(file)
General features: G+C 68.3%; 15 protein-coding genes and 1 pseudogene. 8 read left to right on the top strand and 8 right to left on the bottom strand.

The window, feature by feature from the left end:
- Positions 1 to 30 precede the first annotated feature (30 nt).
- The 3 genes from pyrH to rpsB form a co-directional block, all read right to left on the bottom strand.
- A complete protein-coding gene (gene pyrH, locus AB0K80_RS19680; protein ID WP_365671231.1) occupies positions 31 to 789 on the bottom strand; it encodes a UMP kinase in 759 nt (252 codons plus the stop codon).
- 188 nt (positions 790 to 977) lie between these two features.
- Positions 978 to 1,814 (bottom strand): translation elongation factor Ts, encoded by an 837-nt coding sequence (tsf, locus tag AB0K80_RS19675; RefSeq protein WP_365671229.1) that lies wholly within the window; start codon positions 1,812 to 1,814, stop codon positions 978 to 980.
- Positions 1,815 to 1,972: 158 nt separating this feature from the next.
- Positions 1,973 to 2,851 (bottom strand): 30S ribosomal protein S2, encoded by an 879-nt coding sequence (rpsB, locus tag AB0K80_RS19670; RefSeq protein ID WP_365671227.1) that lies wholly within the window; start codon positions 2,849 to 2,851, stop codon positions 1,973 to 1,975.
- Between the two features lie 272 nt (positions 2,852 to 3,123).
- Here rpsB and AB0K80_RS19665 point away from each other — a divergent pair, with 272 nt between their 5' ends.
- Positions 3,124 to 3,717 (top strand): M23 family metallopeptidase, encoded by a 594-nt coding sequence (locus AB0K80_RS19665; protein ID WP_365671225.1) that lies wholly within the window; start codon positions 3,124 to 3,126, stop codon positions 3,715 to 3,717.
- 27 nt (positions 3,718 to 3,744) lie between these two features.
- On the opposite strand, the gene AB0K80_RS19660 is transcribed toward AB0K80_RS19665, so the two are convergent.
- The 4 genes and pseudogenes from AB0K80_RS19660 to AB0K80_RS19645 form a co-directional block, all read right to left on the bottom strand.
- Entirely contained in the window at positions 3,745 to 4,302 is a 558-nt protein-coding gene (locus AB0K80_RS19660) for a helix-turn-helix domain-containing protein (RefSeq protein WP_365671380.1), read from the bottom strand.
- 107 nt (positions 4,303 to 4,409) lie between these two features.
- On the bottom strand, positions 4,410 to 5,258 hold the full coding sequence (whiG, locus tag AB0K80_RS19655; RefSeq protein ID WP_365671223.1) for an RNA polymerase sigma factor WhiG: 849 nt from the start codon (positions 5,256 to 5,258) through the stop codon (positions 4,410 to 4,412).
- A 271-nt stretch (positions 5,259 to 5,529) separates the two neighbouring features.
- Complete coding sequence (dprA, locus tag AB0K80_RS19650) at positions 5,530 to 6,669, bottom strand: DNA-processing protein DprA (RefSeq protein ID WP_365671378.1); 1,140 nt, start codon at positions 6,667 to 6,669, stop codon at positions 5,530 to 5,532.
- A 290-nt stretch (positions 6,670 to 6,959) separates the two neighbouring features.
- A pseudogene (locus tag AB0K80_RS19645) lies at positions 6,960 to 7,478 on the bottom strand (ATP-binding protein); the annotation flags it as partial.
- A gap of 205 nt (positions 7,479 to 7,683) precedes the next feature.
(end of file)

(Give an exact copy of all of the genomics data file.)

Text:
General features: G+C 68.3%; 15 protein-coding genes and 1 pseudogene. 8 read left to right on the top strand and 8 right to left on the bottom strand.

The window, feature by feature from the left end:
- Positions 1 to 30 precede the first annotated feature (30 nt).
- The 3 genes from pyrH to rpsB form a co-directional block, all read right to left on the bottom strand.
- A complete protein-coding gene (gene pyrH, locus AB0K80_RS19680; protein ID WP_365671231.1) occupies positions 31 to 789 on the bottom strand; it encodes a UMP kinase in 759 nt (252 codons plus the stop codon).
- 188 nt (positions 790 to 977) lie between these two features.
- Positions 978 to 1,814 (bottom strand): translation elongation factor Ts, encoded by an 837-nt coding sequence (tsf, locus tag AB0K80_RS19675; RefSeq protein WP_365671229.1) that lies wholly within the window; start codon positions 1,812 to 1,814, stop codon positions 978 to 980.
- Positions 1,815 to 1,972: 158 nt separating this feature from the next.
- Positions 1,973 to 2,851 (bottom strand): 30S ribosomal protein S2, encoded by an 879-nt coding sequence (rpsB, locus tag AB0K80_RS19670; RefSeq protein ID WP_365671227.1) that lies wholly within the window; start codon positions 2,849 to 2,851, stop codon positions 1,973 to 1,975.
- Between the two features lie 272 nt (positions 2,852 to 3,123).
- Here rpsB and AB0K80_RS19665 point away from each other — a divergent pair, with 272 nt between their 5' ends.
- Positions 3,124 to 3,717 (top strand): M23 family metallopeptidase, encoded by a 594-nt coding sequence (locus AB0K80_RS19665; protein ID WP_365671225.1) that lies wholly within the window; start codon positions 3,124 to 3,126, stop codon positions 3,715 to 3,717.
- 27 nt (positions 3,718 to 3,744) lie between these two features.
- On the opposite strand, the gene AB0K80_RS19660 is transcribed toward AB0K80_RS19665, so the two are convergent.
- The 4 genes and pseudogenes from AB0K80_RS19660 to AB0K80_RS19645 form a co-directional block, all read right to left on the bottom strand.
- Entirely contained in the window at positions 3,745 to 4,302 is a 558-nt protein-coding gene (locus AB0K80_RS19660) for a helix-turn-helix domain-containing protein (RefSeq protein WP_365671380.1), read from the bottom strand.
- 107 nt (positions 4,303 to 4,409) lie between these two features.
- On the bottom strand, positions 4,410 to 5,258 hold the full coding sequence (whiG, locus tag AB0K80_RS19655; RefSeq protein ID WP_365671223.1) for an RNA polymerase sigma factor WhiG: 849 nt from the start codon (positions 5,256 to 5,258) through the stop codon (positions 4,410 to 4,412).
- A 271-nt stretch (positions 5,259 to 5,529) separates the two neighbouring features.
- Complete coding sequence (dprA, locus tag AB0K80_RS19650) at positions 5,530 to 6,669, bottom strand: DNA-processing protein DprA (RefSeq protein ID WP_365671378.1); 1,140 nt, start codon at positions 6,667 to 6,669, stop codon at positions 5,530 to 5,532.
- A 290-nt stretch (positions 6,670 to 6,959) separates the two neighbouring features.
- A pseudogene (locus tag AB0K80_RS19645) lies at positions 6,960 to 7,478 on the bottom strand (ATP-binding protein); the annotation flags it as partial.
- A gap of 205 nt (positions 7,479 to 7,683) precedes the next feature.